What are the questionnaire items most useful in identifying subjects with occupational asthma?

O. Vandenplas, H. Ghezzo, X. Munoz, G. Moscato, L. Perfetti, C. Lemière, M. Labrecque, J. L'Archevěque, J. L. Malo

Research output: Contribution to journalArticlepeer-review


The present study assessed the usefulness of key items obtained from a clinical "open" questionnaire prospectively administered to 212 subjects, referred to four tertiary-care hospitals for predicting the diagnosis of occupational asthma (OA). Of these subjects, 72 (34%) were diagnosed as OA (53% with OA due to high-molecular-weight agents) according to results of specific inhalation challenges, and 90 (42%) as non-OA. Wheezing at work occurred in 88% of subjects with OA and was the most specific symptom (85%). Nasal and eye symptoms were commonly associated symptoms. Wheezing, nasal and ocular itching at work were positively, and loss of voice negatively associated with the presence of OA in the case of high-, but not low molecular-weight agents. A prediction model based on responses to nasal itching, daily symptoms over the week at work, nasal secretions, absence of loss of voice, wheezing, and sputum, correctly predicted 156 out of 212 (74%) subjects according to the presence or absence of OA by final diagnosis. In conclusion, key items, i.e. wheezing, nasal and ocular itching and loss of voice, are satisfactorily associated with the presence of occupational asthma in subjects exposed to high-molecular-weight agents. Therefore, these should be addressed with high priority by physicians. However, no questionnaire-derived item is helpful in subjects exposed to low-molecular-weight agents. Copyright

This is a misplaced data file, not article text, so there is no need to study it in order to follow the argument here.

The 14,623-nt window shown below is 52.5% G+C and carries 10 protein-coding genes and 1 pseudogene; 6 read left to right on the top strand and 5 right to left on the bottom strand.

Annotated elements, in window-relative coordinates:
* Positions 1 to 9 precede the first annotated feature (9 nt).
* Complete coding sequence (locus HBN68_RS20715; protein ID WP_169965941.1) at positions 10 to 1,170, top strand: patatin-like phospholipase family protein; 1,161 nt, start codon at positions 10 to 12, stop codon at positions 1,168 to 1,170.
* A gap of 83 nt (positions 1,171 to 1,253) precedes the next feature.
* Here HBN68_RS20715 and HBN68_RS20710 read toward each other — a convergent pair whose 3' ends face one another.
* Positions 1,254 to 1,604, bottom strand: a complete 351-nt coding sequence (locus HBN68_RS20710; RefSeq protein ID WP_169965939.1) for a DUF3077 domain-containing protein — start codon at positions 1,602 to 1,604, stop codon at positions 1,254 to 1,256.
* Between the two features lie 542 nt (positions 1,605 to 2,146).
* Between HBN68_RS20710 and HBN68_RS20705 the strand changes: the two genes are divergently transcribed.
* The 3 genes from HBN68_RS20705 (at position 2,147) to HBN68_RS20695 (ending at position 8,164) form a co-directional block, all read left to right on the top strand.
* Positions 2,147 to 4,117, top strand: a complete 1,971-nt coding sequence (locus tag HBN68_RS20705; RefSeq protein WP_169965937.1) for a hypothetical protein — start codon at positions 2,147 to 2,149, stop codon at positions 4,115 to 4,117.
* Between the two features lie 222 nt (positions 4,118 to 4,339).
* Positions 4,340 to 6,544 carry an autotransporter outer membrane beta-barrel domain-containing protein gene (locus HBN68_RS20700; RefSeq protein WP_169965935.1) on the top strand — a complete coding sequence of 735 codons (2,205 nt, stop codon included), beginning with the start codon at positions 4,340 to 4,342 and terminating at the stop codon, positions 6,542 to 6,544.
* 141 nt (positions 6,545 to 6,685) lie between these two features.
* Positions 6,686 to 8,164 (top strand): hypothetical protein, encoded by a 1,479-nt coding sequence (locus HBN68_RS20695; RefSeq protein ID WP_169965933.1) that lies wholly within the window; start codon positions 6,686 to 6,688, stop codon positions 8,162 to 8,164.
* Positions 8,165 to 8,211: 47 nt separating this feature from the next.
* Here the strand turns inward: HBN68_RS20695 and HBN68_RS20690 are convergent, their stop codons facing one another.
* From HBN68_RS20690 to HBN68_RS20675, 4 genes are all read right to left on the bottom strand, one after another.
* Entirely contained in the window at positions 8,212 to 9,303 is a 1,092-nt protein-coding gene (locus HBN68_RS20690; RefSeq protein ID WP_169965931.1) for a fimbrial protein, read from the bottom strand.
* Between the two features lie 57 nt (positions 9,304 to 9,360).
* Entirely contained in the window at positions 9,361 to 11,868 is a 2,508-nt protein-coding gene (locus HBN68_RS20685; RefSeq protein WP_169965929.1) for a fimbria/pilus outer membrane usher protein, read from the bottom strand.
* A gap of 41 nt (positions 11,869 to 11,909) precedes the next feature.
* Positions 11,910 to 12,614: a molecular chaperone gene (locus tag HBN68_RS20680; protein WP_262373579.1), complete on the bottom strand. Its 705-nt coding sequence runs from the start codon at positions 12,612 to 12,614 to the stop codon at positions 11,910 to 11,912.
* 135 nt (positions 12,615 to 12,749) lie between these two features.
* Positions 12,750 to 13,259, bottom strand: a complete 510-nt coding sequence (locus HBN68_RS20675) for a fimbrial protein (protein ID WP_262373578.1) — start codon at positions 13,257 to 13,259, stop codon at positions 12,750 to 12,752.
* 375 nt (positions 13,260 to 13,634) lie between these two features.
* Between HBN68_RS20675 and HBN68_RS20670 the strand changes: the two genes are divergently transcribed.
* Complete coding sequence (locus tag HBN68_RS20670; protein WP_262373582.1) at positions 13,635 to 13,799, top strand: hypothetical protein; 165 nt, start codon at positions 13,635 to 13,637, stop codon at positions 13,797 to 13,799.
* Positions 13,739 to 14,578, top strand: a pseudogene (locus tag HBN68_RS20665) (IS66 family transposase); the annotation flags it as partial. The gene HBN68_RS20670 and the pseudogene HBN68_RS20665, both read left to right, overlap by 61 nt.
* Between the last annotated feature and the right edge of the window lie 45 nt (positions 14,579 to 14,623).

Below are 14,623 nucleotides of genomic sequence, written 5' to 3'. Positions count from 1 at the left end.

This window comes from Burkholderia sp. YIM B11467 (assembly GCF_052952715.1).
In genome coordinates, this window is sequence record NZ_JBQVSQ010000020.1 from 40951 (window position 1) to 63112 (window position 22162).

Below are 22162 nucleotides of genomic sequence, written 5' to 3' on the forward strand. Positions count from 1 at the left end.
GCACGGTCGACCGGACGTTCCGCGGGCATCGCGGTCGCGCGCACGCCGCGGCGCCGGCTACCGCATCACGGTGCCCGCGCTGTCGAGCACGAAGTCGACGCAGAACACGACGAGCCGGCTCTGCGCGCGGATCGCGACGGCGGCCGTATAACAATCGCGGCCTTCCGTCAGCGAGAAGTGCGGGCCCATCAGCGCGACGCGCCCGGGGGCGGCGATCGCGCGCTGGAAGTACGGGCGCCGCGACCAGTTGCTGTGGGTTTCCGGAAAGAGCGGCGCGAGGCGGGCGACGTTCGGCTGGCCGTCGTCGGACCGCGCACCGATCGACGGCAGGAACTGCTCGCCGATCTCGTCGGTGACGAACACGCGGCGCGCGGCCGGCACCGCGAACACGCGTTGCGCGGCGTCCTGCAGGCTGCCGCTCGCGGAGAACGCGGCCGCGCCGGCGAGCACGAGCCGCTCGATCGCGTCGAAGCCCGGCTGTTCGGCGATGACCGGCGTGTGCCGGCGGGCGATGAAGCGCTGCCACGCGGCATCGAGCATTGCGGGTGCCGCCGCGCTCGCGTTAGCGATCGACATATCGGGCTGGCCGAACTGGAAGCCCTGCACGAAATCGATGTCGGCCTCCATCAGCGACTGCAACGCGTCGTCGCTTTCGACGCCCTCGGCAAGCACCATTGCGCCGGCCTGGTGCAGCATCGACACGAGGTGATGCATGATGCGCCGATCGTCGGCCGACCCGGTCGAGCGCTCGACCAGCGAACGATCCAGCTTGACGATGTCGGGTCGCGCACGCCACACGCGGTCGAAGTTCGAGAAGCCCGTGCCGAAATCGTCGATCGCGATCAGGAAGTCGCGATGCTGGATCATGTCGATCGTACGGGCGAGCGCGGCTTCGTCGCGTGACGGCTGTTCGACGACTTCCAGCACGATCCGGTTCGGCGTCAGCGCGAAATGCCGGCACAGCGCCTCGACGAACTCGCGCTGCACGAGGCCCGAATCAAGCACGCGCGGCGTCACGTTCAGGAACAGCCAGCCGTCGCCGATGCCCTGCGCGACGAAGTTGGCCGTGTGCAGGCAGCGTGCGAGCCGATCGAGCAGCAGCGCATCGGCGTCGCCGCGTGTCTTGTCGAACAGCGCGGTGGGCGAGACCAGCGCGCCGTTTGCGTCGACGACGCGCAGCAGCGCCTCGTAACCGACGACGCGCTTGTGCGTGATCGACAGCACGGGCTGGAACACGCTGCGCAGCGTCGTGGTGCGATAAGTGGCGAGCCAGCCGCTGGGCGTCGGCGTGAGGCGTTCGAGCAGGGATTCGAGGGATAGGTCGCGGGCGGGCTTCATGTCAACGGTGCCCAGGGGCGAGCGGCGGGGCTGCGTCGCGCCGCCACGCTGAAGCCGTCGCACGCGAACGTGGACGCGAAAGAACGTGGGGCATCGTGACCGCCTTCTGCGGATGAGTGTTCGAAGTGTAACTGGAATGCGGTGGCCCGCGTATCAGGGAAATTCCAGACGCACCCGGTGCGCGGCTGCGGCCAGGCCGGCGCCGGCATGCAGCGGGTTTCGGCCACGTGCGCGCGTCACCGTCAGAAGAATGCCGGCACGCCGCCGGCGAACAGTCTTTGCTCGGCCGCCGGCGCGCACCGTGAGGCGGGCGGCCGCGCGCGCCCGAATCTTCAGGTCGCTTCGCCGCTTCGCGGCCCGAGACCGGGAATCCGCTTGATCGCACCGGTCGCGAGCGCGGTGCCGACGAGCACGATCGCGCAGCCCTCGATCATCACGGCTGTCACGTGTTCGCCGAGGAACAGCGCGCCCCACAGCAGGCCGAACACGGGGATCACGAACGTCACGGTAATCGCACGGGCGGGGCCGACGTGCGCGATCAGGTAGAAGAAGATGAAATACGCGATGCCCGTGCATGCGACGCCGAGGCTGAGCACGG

Original languageEnglish
Pages (from-to)1056-1063
Number of pages8
JournalEuropean Respiratory Journal
Issue number6
Publication statusPublished - Dec 2005


  • Asthma
  • Bronchial diseases
  • Occupational asthma
  • Occupational diseases

ASJC Scopus subject areas

  • Pulmonary and Respiratory Medicine


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